It is a truth commonly known that people are generally more aware of the weaknesses and dangers attendant to the views of others, less so with respect to the views they themselves hold. This is a point that every self-described Christian conservative, evangelical and fundamentalist would do well to consider. (Of course it is also a point that every self-described Christian liberal or progressive would do well to consider. But my focus here is on self-described conservative, evangelical theology.) I last discussed this issue in “Why conservatism is often riskier than you might think“, and it is now time to take up the discussion again.
Erickson on translators and transformers
Our conversation partner in this exercise will be Millard Erickson in his bestselling textbook of conservative evangelical theology Christian Theology (2nd ed., Baker, 1998). Let’s turn to page 122 where we encounter a section titled “Two Approaches to Contemporizing Theology.” On the following page Erickson describes these two positions — translators and transformers — a classification he draws from William Hordern. Erickson explains:
“The translators are theologians who feel a need for reexpressing the message in a more intelligible form, but intend to retain the content, as one does when translating from one language to another. The transformers, however, as the name would indicate, are prepared to make rather serious changes in the content of the message in order to relate it to the modern world.” (123)
Erickson thus distinguishes translators from transformers in terms of intention and result. Here we’ll focus on the intention distinction.
According to Erickson, translators “intend to retain the content” of “the message” while communicating it in a way accessible to the denizen of our modern world. Although Erickson does not explicitly state that transformers intend to alter the content of the message, this is implied by his description of translators alone as having an intention to retain the content.
It doesn’t take much reflection to realize how tendentious this characterization of the issues is. Over the following pages Erickson discusses what he calls “A clear case of the transformer approach”, namely “Death of God” theology. I agree with Erickson that Death of God theologians transformed Christianity into something altogether different from what it once was. Indeed, the more radical Death of God theologians were merely atheists with a sprinkling of pixie dust.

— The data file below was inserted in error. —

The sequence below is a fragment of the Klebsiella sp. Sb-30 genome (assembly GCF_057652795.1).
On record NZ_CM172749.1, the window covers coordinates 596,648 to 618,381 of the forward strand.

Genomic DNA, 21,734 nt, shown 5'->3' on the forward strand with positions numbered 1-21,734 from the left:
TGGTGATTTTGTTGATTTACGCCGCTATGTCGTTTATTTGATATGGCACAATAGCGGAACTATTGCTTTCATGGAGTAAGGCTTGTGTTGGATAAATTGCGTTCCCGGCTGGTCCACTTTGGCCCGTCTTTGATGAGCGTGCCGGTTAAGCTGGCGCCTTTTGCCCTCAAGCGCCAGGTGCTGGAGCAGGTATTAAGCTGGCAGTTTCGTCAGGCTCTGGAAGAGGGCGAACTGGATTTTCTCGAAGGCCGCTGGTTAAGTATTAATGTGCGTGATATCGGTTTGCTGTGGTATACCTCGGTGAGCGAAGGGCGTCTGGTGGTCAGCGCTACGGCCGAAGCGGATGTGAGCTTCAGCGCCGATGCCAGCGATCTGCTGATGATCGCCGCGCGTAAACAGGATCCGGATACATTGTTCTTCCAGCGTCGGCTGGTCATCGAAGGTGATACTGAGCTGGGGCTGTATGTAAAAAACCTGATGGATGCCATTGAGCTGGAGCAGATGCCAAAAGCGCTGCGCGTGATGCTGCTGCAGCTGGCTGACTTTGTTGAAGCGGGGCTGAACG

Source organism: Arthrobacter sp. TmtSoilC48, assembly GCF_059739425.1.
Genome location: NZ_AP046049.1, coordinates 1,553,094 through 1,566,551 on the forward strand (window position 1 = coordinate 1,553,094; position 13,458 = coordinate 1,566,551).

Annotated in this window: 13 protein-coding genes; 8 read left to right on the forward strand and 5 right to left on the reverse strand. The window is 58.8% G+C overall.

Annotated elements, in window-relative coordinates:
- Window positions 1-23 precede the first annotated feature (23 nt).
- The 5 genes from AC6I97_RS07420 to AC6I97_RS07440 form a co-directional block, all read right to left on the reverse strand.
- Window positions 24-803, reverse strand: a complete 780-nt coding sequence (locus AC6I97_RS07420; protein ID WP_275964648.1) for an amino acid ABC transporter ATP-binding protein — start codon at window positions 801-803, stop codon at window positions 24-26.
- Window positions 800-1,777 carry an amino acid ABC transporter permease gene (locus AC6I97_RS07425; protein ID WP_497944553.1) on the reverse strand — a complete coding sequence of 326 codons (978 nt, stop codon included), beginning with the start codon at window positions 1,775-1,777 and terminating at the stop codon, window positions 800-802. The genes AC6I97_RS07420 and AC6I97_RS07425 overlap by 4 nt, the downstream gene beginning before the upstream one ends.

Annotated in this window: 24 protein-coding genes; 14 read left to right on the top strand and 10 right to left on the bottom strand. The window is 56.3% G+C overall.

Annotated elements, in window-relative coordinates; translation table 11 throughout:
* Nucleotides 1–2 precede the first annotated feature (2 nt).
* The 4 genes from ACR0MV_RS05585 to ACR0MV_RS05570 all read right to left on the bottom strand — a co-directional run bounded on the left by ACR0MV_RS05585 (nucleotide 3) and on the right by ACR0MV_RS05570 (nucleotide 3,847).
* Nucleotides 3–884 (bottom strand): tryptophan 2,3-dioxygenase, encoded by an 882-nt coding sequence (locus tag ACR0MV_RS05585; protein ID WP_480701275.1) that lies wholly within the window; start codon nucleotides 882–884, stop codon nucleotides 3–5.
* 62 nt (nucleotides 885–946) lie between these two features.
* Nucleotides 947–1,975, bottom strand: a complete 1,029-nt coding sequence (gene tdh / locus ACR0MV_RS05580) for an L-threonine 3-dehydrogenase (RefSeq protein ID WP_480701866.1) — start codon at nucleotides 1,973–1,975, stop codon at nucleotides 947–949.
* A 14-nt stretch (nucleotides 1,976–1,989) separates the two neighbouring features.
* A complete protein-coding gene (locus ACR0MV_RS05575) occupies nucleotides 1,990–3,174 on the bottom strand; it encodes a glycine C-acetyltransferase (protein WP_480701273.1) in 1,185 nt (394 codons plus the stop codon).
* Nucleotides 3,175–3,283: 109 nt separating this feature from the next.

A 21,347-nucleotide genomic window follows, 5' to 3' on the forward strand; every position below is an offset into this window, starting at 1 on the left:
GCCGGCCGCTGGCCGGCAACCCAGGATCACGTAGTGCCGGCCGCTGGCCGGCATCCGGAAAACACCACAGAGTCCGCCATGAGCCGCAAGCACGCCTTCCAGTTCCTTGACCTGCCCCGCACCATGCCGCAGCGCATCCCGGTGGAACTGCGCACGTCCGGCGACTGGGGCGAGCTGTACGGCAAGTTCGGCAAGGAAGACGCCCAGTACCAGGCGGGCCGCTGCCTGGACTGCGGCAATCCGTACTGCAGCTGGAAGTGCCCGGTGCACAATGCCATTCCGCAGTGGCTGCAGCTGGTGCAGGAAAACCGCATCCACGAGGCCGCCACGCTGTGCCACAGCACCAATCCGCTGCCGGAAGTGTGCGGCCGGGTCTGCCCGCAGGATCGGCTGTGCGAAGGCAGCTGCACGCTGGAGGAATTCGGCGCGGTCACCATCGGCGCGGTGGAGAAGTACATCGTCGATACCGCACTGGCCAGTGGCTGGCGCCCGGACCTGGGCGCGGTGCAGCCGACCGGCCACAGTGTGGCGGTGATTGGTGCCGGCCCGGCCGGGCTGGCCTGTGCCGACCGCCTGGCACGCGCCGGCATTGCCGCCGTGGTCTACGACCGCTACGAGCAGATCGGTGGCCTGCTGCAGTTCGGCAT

But that’s not our concern here. Our concern, rather, is with the claim of intention. Did Death of God theologians intend to change the Christian message into something altogether different from what Christians ought to believe? One doesn’t get a sense of that from reading their work. Rather, one gets a sense that they are aiming to be translators. To be sure, they recognize that their articulations of Christianity deviate in significant ways from ways that Christianity has been understood by many Christians in the past. But nonetheless, they’re not trying to transform what they believe the essential true core of Christianity is. Rather, they are attempting to retain that core, refine it, and pass it on to the future. Consider the best-selling book by liberal Anglican bishop John Robinson which anticipated the Death of God theology. It is called Honest to God. Now that’s a telling title, isn’t it? Clearly Robinson’s intentions are to retain the truth of what Christianity is and should be, not to transform it.